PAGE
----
By , January 30, 2013.

One of the common historical claims of copyright skeptics is that the Founding Fathers in the US were “suspicious” of copyright and only implemented it with reluctance. The idea could be to argue for sharp reductions in copyright law by appealing to history — as professor Tom Bell said recently in favor of decreasing copyright protections, “If it was good enough for old Ben, Tom, George, etc., it’s good enough for me.” This despite the minimal debate over the Copyright Clause in the Constitution and the subsequent Copyright Act of 1790. The “suspicions” that are often cited do not appear in these debates, nor do they manifest themselves in either of these texts. Instead, the historical record shows a fairly consistent view; when the Founders did discuss copyright, it was seen as both a natural property right of authors that deserved protecting in any enlightened nation.

The heavy lifting for the “suspicious Founding Fathers” argument comes primarily by an exchange of letters between Thomas Jefferson and James Madison discussing the recently drafted Constitution. Jefferson, expressing his thoughts on the document, mentioned briefly its lack of a general prohibition on government granted monopolies. In response, Madison noted toward the end of his letter agreement over the “nuisances” of monopolies, but reminded Jefferson that exceptions should be made for authors and inventors.

While interesting from a historical perspective, these letters shed little light on Jefferson and Madison’s views about the proper scope of copyright (and shed no light on the views of the numerous other Founders). It’s also important to note that Jefferson was apparently in the minority when it came to monopolies; the Bill of Rights as adopted did not include any prohibition on them.

I recently came across a letter by James Madison and sent to Lafayette about Thomas Jefferson,  written several months after Jefferson had died. What’s interesting is how it suggests a different story then the one in the revised history of copyright skeptics.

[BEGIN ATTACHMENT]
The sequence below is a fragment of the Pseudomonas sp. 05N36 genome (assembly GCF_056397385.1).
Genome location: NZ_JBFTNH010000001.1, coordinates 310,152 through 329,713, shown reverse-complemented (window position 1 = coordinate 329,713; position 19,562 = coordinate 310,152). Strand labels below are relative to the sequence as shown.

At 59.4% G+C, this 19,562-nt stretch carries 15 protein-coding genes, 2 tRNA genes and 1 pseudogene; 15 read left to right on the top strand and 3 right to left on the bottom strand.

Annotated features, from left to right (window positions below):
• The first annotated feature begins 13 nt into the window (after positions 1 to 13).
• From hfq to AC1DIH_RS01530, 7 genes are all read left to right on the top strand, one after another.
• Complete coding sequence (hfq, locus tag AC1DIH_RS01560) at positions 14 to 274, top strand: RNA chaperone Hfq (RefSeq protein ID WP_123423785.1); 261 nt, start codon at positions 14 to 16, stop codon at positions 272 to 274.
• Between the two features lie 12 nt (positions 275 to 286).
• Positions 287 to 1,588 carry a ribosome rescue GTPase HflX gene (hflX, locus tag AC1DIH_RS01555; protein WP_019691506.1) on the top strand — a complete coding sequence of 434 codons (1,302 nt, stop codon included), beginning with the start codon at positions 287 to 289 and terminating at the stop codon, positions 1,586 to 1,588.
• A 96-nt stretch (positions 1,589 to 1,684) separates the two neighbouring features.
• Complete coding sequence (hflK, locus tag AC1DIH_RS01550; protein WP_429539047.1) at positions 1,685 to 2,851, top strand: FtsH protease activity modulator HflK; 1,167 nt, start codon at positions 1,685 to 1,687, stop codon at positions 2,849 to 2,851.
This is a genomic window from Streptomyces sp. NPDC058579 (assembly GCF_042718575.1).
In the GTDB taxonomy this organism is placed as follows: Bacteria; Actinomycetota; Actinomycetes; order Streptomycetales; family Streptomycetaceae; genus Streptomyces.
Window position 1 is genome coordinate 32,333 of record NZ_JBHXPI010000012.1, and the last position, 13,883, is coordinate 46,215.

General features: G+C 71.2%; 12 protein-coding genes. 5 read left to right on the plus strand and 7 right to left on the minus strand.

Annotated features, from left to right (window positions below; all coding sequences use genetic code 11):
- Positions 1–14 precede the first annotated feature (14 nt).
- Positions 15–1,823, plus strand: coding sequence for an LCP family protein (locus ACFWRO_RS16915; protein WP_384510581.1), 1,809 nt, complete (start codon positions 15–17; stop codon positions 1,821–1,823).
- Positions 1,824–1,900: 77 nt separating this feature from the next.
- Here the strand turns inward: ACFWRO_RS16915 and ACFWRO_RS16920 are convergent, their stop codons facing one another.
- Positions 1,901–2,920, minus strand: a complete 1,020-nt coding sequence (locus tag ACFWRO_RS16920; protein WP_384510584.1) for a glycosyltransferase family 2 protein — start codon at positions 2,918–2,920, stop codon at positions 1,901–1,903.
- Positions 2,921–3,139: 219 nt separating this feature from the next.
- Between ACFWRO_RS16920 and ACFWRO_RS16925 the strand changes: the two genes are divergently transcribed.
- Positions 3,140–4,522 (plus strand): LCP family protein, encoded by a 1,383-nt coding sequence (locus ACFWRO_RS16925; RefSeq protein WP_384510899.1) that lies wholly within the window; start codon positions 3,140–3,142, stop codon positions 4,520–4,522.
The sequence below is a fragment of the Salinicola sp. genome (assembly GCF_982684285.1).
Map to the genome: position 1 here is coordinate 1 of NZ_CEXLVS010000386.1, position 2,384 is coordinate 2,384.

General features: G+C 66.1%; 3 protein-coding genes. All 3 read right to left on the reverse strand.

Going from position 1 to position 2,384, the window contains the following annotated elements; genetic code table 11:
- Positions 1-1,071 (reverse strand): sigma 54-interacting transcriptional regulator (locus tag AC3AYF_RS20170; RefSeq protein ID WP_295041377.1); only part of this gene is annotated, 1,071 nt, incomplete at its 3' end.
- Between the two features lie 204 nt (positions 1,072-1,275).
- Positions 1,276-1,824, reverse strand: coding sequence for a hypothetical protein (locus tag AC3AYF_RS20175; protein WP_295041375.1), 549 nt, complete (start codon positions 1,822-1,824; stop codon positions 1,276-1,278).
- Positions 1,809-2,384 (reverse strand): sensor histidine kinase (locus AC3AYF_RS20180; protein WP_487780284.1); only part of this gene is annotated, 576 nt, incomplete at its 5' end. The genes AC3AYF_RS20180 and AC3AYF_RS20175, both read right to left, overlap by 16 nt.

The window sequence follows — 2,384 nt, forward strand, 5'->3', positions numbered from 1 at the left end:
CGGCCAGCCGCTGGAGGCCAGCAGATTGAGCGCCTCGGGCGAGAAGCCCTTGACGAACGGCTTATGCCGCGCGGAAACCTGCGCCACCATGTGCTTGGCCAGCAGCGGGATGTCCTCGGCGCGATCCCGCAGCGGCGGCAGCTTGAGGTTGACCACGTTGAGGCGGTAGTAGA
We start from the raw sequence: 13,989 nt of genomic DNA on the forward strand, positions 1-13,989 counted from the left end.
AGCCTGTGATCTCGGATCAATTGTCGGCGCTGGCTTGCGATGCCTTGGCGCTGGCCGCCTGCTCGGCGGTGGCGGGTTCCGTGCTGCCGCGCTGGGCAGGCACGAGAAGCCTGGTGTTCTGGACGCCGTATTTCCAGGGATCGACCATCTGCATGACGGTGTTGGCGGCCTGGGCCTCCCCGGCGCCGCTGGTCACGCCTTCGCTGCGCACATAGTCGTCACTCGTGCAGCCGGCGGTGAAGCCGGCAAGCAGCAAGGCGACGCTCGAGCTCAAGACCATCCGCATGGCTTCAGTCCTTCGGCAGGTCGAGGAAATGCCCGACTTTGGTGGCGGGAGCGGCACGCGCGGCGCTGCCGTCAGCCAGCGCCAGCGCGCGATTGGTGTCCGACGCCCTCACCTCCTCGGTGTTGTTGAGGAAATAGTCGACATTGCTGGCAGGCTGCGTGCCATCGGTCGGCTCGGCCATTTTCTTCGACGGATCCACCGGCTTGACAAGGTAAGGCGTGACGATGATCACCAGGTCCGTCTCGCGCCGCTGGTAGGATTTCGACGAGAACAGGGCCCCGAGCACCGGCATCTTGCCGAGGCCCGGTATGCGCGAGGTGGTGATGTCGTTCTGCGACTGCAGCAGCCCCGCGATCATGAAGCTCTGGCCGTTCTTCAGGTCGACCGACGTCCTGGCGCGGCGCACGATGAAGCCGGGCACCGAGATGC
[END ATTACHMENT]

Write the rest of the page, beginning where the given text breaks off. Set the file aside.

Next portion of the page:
The Marquis de Lafayette played a pivotal role in the American Revolution and its early years. Madison, Jefferson, and Lafayette knew each other since the earliest days of the US. They not only shared a passion for the republican ideals that fueled the revolutions in the US and France, they also shared a lifelong friendship.

Thomas Jefferson passed away on July 4, 1826, leaving an estate that was deeply in debt. Later that year, Madison wrote Lafayette. After recognizing their mutual sadness at the loss of Jefferson, Madison notes the tremendous financial strain Jefferson’s heirs were facing. He describes a lottery held by the government, which helped ease some but not all of the strain. But Madison shares with Lafayette another cause for hope (emphasis added):

The urgency of particular demands has induced the Executor Thomas Jefferson Randolph, who is the Legatee of the Manuscripts, to undertake an immediate publication of a Memoir, partly biographical, partly political and miscellaneous, left in the handwriting of his Grandfather, the proceeds of which he hopes will be of critical use; and if prompt & extensive opportunities be given for subscriptions, there may be no disappointment. The work will recommend itself not only by personal details interwoven into it, but by Debates in Congress on the question of Independence, and other very important subjects coeval with its Declaration, as the Debates were taken down and preserved by the illustrious member. The memoir will contain also very interesting views of the origin of the French Revolution, and its progress & phenomena, during his Diplomatic residence at Paris, with reflections on its tendencies & consequences. A trial will probably be made to secure the copyright of the publication, both in England and in France. In the latter case your friendly counsel will of course be resorted to and I mention it that you may in the mean time be turning the subject in your thoughts. The manuscripts of which the Memoir makes a part are great in extent, and doubtless rich in matter; and discreet extracts may perhaps prove a further pecuniary resource, from time to time, but how soon and in what degree, I have not the means of judging. Mrs. Randolph with her two youngest children, left Montpellier some days ago, on her way to pass the winter with Mrs. Coolidge. Such a change of scene had become essential to her health as well as to her feelings. She has made up her mind for the worst results; a merit which quickens the sympathy otherwise so intense. She was accompanied by her son, Ths. J. Randolph who will endeavor to make arrangements with the Northern Printers for the volume to be published. It will be an Octavo of about three hundred pages.


  1. We prefer to avoid calling them copyright skeptics because that provides them with an air of legitimacy. The term “freehadist” is far more appriorate here.

  2. Since The Marquis de Lafayette is mentioned, and because this blog does relate to “IP”, I wonder how many know the name of the “IP” luminary who was commissioned to paint Lafayette’s official portrait? When I first learned the answer I was surprised beyond words.